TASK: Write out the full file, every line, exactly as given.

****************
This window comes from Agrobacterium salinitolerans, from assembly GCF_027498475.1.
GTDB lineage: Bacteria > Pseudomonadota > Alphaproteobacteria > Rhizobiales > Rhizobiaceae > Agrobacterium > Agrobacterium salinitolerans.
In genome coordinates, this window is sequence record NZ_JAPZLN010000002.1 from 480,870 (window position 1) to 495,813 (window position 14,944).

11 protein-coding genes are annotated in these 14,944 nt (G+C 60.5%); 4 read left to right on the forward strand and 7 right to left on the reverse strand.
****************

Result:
This window comes from Agrobacterium salinitolerans, from assembly GCF_027498475.1.
GTDB lineage: Bacteria > Pseudomonadota > Alphaproteobacteria > Rhizobiales > Rhizobiaceae > Agrobacterium > Agrobacterium salinitolerans.
In genome coordinates, this window is sequence record NZ_JAPZLN010000002.1 from 480,870 (window position 1) to 495,813 (window position 14,944).

11 protein-coding genes are annotated in these 14,944 nt (G+C 60.5%); 4 read left to right on the forward strand and 7 right to left on the reverse strand.